I think the real question is somewhat different. Is the peer-review process that has been chosen and implemented suitable for that particular case? The costs of PoF are not especially high in relation to the sums ultimately in play.
So it’s more a question of whether this peer-review process is fine-grained enough. Does it go into the necessary depth? And does it lead to sufficient consequences? Could you put that in more concrete terms?
We want to find out how the reviewers’ assessments are incorporated into the onward process. How are they interpreted or filtered? To what extent are they ultimately a reference system for the financing decisions? How do they affect the orientation of the programmes? These are the points to focus on, if you will.
Who belongs to such a working group of the Council of Science and Humanities and makes the decisions?
Above all they are well-grounded and experienced people. Such a group brings together a high degree of specialist expertise, and they are also colleagues who know the international processes well and are familiar with governance issues – people occupying top positions in research organisations and universities.
And now they are coming under pressure from all sides?
Not at all. In my experience, the research scene leaves the working groups to work in peace. Of course Helmholtz lets them know: If you need any information, please tell us, you’ll have it right away. I think that’s good, but I don’t associate that with the idea of exerting influence. And in this context there are no attempts at all by other research organisations to make contact informally.
How do the working group’s meetings proceed?
First we get an enormous amount of background information. About Helmholtz itself, about PoF, all kinds of data to give us an overview. This provides a basis for the first meetings, where we formulate our questions. Next we request additional data. Then there are hearings; we invite other parties for dialogue, Helmholtz people, partners, policy-makers. Also the fund allocators from the national and state governments. Finally we approve those proposals that are most concrete and constructive.
How many times does the group meet before a result is reached?
I would say at least five meetings of one or two days each. It’s quite an undertaking. After every meeting there are detailed minutes that we work through the next time, looking to see where there is consensus. That will form the basis of what ends up in the report.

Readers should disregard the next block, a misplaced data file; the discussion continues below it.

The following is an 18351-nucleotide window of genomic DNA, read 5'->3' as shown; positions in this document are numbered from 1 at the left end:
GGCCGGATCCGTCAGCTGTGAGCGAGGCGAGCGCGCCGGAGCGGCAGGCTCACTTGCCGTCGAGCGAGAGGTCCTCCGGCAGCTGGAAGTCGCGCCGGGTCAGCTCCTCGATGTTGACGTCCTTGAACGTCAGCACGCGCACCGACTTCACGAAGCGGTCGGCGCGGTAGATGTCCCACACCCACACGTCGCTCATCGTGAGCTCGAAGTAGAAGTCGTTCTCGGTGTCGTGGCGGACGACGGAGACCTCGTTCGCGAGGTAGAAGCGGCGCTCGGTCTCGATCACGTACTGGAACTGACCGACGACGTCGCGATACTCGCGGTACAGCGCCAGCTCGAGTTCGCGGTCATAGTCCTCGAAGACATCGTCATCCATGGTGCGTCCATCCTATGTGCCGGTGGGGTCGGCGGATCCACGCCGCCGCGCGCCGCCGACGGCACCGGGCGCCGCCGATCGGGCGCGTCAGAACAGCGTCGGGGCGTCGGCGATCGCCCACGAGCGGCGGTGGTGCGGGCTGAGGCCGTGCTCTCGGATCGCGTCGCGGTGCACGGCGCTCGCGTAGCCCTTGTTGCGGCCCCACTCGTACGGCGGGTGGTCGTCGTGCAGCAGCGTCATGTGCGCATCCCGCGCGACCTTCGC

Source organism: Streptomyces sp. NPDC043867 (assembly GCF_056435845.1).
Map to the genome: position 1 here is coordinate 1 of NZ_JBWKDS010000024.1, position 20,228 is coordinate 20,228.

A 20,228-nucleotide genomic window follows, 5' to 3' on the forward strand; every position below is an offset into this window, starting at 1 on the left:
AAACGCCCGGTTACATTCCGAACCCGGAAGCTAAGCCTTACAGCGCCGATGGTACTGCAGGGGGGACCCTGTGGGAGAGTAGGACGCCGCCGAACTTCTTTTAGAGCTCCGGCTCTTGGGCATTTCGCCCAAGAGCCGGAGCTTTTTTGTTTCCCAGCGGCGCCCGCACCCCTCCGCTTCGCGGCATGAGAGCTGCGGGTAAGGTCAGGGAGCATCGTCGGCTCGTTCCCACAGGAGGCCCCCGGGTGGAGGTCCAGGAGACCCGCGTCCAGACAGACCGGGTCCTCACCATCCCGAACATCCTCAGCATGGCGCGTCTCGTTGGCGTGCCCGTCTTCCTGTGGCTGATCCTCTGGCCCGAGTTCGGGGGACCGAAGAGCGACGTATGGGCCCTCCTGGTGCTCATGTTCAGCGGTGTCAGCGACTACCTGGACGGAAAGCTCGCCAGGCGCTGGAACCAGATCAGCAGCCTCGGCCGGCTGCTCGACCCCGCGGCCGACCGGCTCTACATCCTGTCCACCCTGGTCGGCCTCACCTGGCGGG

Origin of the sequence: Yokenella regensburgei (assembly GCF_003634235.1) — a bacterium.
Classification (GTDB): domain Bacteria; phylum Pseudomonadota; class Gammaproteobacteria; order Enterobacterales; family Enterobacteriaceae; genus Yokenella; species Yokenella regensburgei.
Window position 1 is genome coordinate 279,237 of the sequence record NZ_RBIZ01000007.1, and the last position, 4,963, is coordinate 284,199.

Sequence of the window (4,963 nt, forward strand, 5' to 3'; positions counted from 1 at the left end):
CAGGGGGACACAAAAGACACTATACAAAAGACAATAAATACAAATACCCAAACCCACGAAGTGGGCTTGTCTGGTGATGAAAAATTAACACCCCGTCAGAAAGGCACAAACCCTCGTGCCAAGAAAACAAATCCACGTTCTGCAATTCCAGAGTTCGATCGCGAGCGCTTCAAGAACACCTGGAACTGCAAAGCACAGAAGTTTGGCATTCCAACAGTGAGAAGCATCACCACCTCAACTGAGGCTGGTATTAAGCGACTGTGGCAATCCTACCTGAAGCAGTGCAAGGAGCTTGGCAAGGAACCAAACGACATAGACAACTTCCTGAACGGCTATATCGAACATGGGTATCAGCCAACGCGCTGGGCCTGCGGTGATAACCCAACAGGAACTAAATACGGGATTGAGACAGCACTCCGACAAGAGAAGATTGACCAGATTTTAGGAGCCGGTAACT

Does the working group send delegations into the centres?
It’s a possibility, but we certainly won’t turn up on a kind of raid and start grilling individual employees. Whether or not we are present on site, naturally we are going to be interested in people who play a role at Helmholtz, whether on the level of the centres or the programmes. It’s a matter of taking a random sample, of course.
Do you also ask doctoral and post-doctoral students about their experience with Helmholtz?
I wouldn’t rule it out. Although I would question what I would gain from interviewing a post-doc student. Might I not get more precise information if I ask Helmholtz for career statistics? That might be more interesting for us than squeezing every detail from an individual in a two-hour interview.
When can the results of the working group be expected?
I hope we will be able to present our proposals in October 2015.
A few days ago you took up office as Chairman of the Council of Science and Humanities. What do you regard as your key tasks for the coming years?
For me it is firstly a matter of developing what we have inherited as effectively as possible. This inheritance includes, for instance, the paper on the “Prospects of the German Research System”. Here it is a matter of seeing whether and how the proposals, such as those on the image of the research community, have been implemented and how development can be continued. Strengthening universities is and will remain an important topic. I would like to pay particular attention to the situation and the prospects of young researchers. Another equally important task will be to take every opportunity to make it clear how central research and teaching are to our society – not only for the economy, but for everybody’s wellbeing. I fear this is sometimes forgotten.
Manfred Prenzel, 62, has been Chairman of the Council for Science and Humanities since 1 July. Prenzel is one of Germany’s leading education researchers, with roles including Project Manager of the Pisa studies in 2003 and 2006. As the Founding Dean of the School of Education at the Technical University of Munich, he established a teacher training faculty that is regarded as a national benchmark. Prenzel heads the working group of the Council of Science and Humanities to evaluate programme-oriented funding (PoF) at Helmholtz.